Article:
Dussehra 2022: Meaning, significance, celebrations, and more
Also known as Vijayadashami, Dussehra marks the triumph of good over evil. It falls on the tenth day of Sharad Navratri and is celebrated with much pomp and show across the country. While people in North India associate it with the epic battle of Ramayana, West Bengal commemorates the day as the end of Durga Puja. Here's everything you need to know about Dussehra.
Dussehra is all about the victory of good over evil
In some parts of the country, particularly in West Bengal, Dussehra marks the end of Durga Puja. Some believe that the Goddess slayed the evil king Mahishasur on this day after a nine-day-long battle. North India celebrates the day as Lord Rama's triumph over Ravana, the King of Lanka. The festival of Diwali is celebrated 20 days after Dussehra to mark the Lord's homecoming.
People in North India organize Ramlila, burn effigies of Ravana
In North India, Dussehra is celebrated with much fanfare. People host and watch Ramleela, an enactment of Lord Rama's story and the battle with Ravana. Additionally, on this festival, people burn effigies of Ravana along with those of Kumbhkaran and Meghnad. This day also gives people an opportunity to introspect and get rid of their sins and bad qualities.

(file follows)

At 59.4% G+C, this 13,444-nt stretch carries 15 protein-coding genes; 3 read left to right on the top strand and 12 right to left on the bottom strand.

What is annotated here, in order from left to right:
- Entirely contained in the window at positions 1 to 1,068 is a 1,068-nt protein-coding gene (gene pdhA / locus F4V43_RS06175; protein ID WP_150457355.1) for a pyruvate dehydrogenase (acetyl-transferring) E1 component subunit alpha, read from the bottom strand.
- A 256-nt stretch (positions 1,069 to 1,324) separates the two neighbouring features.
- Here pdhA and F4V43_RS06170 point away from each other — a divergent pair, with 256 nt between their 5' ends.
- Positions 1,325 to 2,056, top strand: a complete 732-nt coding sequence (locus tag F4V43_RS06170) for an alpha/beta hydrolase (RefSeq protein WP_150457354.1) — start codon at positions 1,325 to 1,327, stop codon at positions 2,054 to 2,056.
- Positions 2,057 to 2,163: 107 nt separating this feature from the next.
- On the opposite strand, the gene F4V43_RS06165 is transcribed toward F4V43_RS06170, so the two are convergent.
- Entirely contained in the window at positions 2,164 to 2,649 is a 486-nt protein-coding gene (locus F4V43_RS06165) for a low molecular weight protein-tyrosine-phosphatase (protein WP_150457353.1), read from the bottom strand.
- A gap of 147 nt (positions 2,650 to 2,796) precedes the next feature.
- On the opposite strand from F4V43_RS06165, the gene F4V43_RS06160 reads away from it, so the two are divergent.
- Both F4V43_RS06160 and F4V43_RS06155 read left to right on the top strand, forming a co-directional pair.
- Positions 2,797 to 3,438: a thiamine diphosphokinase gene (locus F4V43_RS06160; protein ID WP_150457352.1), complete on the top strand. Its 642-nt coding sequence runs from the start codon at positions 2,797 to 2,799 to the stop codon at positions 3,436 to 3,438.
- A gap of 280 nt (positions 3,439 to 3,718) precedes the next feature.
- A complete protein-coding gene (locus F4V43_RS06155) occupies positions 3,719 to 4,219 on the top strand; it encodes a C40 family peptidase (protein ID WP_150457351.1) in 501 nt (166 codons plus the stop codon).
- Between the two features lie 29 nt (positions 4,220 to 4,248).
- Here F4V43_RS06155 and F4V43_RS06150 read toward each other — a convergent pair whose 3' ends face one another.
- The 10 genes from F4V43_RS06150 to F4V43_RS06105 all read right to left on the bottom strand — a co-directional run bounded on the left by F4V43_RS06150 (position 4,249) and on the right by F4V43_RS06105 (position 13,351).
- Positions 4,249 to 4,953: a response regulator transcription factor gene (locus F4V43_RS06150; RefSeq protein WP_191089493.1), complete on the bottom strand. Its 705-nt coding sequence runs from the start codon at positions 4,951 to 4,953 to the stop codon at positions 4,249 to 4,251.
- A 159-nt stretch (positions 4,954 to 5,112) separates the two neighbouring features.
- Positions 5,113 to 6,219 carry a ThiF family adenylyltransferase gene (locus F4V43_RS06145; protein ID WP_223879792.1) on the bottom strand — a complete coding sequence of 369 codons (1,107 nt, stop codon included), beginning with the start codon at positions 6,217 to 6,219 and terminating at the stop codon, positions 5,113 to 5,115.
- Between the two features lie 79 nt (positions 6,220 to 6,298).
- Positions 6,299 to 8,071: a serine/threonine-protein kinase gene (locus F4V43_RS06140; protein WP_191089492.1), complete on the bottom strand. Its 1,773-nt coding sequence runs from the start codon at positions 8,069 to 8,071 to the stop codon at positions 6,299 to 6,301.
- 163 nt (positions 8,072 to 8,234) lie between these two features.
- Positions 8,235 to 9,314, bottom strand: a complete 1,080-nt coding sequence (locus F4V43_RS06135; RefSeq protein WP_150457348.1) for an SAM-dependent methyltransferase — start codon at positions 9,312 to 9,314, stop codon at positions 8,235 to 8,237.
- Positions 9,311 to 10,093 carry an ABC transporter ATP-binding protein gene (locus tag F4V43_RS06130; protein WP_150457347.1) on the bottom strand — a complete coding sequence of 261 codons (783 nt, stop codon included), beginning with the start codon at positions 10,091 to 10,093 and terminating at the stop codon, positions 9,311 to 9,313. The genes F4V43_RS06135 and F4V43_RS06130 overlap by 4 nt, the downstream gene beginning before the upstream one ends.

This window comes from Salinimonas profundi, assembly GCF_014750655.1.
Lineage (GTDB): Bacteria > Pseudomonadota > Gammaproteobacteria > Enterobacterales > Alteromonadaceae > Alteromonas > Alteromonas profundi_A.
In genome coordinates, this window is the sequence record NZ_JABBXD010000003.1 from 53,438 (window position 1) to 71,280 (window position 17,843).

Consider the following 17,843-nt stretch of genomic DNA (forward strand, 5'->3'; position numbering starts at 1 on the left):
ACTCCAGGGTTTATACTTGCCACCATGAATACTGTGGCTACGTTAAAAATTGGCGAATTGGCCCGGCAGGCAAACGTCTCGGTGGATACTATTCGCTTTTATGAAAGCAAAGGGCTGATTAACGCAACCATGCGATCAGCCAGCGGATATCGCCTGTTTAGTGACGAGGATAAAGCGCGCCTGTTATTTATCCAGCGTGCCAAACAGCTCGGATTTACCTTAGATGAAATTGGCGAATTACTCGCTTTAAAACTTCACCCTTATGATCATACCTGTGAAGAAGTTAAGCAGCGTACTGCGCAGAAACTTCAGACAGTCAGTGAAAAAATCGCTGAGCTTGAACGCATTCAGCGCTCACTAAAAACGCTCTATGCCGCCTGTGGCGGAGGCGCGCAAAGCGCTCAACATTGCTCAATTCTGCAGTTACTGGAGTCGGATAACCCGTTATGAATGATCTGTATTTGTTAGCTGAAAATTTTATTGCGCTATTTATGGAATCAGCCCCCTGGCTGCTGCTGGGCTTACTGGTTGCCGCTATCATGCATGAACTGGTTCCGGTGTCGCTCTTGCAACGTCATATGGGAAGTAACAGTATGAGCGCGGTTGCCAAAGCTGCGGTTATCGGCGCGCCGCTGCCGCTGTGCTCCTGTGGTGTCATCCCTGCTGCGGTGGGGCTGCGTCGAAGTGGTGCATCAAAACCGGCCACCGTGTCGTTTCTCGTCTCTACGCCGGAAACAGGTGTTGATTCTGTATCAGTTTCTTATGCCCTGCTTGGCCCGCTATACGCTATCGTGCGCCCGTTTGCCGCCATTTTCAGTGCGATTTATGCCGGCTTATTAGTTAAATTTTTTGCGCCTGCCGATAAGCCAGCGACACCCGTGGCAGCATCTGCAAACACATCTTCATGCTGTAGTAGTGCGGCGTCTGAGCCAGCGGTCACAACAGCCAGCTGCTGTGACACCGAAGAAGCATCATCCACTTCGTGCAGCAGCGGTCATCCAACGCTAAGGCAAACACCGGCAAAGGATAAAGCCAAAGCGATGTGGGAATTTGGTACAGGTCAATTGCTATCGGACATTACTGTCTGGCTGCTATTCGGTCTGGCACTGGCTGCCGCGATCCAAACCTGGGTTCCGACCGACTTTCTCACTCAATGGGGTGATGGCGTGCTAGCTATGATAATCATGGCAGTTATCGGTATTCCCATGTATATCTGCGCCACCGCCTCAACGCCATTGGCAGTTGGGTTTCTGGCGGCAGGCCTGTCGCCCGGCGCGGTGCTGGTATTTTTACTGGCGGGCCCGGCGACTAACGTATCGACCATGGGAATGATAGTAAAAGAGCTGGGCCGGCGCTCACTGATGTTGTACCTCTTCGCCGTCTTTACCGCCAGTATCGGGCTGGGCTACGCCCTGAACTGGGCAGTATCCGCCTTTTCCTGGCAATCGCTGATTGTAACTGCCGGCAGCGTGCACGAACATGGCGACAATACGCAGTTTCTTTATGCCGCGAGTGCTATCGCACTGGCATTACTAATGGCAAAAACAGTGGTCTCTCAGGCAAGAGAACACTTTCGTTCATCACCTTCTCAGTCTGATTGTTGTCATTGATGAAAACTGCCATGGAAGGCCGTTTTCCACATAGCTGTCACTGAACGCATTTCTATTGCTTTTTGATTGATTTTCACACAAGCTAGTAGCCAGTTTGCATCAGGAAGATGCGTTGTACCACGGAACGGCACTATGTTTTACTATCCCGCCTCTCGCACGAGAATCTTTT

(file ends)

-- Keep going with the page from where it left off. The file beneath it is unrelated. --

Ravana's 10 heads symbolize different qualities that we must overcome
Ravana chopped off his head 10 times as a sacrifice to please Lord Brahma, but a new one appeared each time. Each of his 10 heads symbolize of a quality -- kaam (lust), krodh (anger), lobh (greed), moh (obsession), mada (vanity), maatsarya (envy), ahankaara (ego), chitta (will), manas (heart), and buddhi (mind). His 10 heads also symbolize the six shastras and four vedas.
Devotees in Bengal bid adieu to Maa Durga's idols today
On Vijayadashami, devotees immerse Maa Durga's idols in water either during aparahna time or pratahkala. They hope that the Goddess keeps an eye on them while warding off all evils and miseries. The day also sees sindoor khela among married women, warm embraces, and the distribution of sweets, with the hopeful chants of ashchhe bochhor abar hobe, meaning it will happen again next year.
This year's grandest Ravana dahan is happening at these places
Ayodhya, the birthplace of Lord Rama, witnesses the grandest ever Dussehra celebration. Kasturchand Park in Nagpur is all set to burn a 55 feet effigy of Ravana and Kumbhkarana, and 45 feet of Meghnad this year. Delhi's Ram Leela Maidan is the oldest known venue for the Dussehra celebration. Effigies in Ranchi's Morabadi Ground will be waterproof this year, fearing rain.